Image analysis based on an optical model of the skin
for detection of early signs of melanoma
Supported by EPSRC research grant No GR/M53035
- Addenbrooke's Hospital, Cambridge
- Norwich Hospital
- Astron Clinica
This research is concerned with the characterisation of
pigmented skin lesions in the context of early diagnosis of malignant
melanoma. The goal is to improve the diagnostic accuracy beyond that
currently attainable through routine clinical examination and through
existing image analysis methods.
A new skin image analysis method developed by our group generates
parametric images characterising skin structure and composition. A critical
novelty of the method is that it exploits physics of image formation and
uses an optical model of the skin to interpret the colours occurring in a
lesion image in terms of lesion histology. Information contained in the
parametric images computed through the use of the model complements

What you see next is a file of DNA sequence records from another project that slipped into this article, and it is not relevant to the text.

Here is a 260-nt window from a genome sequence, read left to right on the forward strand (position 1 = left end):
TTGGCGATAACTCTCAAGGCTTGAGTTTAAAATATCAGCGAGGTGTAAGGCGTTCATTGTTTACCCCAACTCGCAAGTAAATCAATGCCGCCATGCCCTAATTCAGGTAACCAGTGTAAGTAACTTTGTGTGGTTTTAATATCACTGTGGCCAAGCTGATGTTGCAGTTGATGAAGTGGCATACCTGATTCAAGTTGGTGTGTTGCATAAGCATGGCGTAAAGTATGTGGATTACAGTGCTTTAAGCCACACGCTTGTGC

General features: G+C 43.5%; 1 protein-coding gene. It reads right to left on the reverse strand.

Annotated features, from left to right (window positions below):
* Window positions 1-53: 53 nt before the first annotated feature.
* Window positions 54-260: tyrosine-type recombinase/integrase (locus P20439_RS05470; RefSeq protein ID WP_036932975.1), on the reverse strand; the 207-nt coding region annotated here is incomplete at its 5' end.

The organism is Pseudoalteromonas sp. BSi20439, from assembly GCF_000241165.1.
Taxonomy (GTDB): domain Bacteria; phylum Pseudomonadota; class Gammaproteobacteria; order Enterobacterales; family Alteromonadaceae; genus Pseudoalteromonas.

that available in direct images, whether
examined visually or by conventional image analysis. It is thus likely to
help in lesion discrimination.
Quantitative measures derived from the parametric images will
characterise the amount, location and distribution of melanin and blood and
the architectural distortions induced by lesions, including the presence of
melanin in the dermis often associated with malignant melanoma.
Experimental validation on a large image database will establish whether
the data provided by the new image analysis method improves diagnosis of
- To experimentaly validate the potential of the new skin image analysis
method to discriminate between melanoma and other pigmented skin lesions
- To develop algorithms for deriving quantitative parameters
characterising skin lesions from the images produced by the new method.
- To establish the predictive value of these parameters in the detection of
early signs of melanoma.
- To contribute to the development of a prototype system to be used in a
- To investigate the clinical potential of the new skin image analysis
method through experimental validation on a large set of lesion images
representing a range of clinical problems.
See examples of diagnostic images
produced by the new technique.
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